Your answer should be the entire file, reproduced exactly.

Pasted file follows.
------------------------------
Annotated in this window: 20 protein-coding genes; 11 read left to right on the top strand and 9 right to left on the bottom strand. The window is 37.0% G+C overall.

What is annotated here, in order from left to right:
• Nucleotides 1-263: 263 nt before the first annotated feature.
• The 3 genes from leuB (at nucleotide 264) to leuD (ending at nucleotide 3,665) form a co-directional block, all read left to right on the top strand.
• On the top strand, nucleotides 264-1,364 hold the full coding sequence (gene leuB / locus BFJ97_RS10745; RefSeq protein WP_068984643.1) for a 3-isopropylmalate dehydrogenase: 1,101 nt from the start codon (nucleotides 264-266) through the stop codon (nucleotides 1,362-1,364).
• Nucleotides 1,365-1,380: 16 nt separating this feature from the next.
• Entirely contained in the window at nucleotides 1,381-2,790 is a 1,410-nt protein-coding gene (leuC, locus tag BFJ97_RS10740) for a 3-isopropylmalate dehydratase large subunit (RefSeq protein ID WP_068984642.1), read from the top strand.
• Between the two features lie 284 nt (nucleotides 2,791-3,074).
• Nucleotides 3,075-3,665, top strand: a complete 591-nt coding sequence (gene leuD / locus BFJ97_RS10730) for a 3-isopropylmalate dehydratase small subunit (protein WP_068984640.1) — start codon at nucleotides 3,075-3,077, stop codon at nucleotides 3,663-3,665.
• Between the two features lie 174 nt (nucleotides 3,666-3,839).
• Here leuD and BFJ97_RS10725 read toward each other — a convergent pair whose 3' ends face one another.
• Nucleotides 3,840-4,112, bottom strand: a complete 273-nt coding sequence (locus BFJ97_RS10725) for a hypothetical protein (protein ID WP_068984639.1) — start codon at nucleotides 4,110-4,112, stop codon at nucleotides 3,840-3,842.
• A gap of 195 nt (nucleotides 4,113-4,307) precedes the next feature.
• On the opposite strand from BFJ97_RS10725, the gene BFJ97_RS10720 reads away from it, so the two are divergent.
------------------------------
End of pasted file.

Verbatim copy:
Annotated in this window: 20 protein-coding genes; 11 read left to right on the top strand and 9 right to left on the bottom strand. The window is 37.0% G+C overall.

What is annotated here, in order from left to right:
• Nucleotides 1-263: 263 nt before the first annotated feature.
• The 3 genes from leuB (at nucleotide 264) to leuD (ending at nucleotide 3,665) form a co-directional block, all read left to right on the top strand.
• On the top strand, nucleotides 264-1,364 hold the full coding sequence (gene leuB / locus BFJ97_RS10745; RefSeq protein WP_068984643.1) for a 3-isopropylmalate dehydrogenase: 1,101 nt from the start codon (nucleotides 264-266) through the stop codon (nucleotides 1,362-1,364).
• Nucleotides 1,365-1,380: 16 nt separating this feature from the next.
• Entirely contained in the window at nucleotides 1,381-2,790 is a 1,410-nt protein-coding gene (leuC, locus tag BFJ97_RS10740) for a 3-isopropylmalate dehydratase large subunit (RefSeq protein ID WP_068984642.1), read from the top strand.
• Between the two features lie 284 nt (nucleotides 2,791-3,074).
• Nucleotides 3,075-3,665, top strand: a complete 591-nt coding sequence (gene leuD / locus BFJ97_RS10730) for a 3-isopropylmalate dehydratase small subunit (protein WP_068984640.1) — start codon at nucleotides 3,075-3,077, stop codon at nucleotides 3,663-3,665.
• Between the two features lie 174 nt (nucleotides 3,666-3,839).
• Here leuD and BFJ97_RS10725 read toward each other — a convergent pair whose 3' ends face one another.
• Nucleotides 3,840-4,112, bottom strand: a complete 273-nt coding sequence (locus BFJ97_RS10725) for a hypothetical protein (protein ID WP_068984639.1) — start codon at nucleotides 4,110-4,112, stop codon at nucleotides 3,840-3,842.
• A gap of 195 nt (nucleotides 4,113-4,307) precedes the next feature.
• On the opposite strand from BFJ97_RS10725, the gene BFJ97_RS10720 reads away from it, so the two are divergent.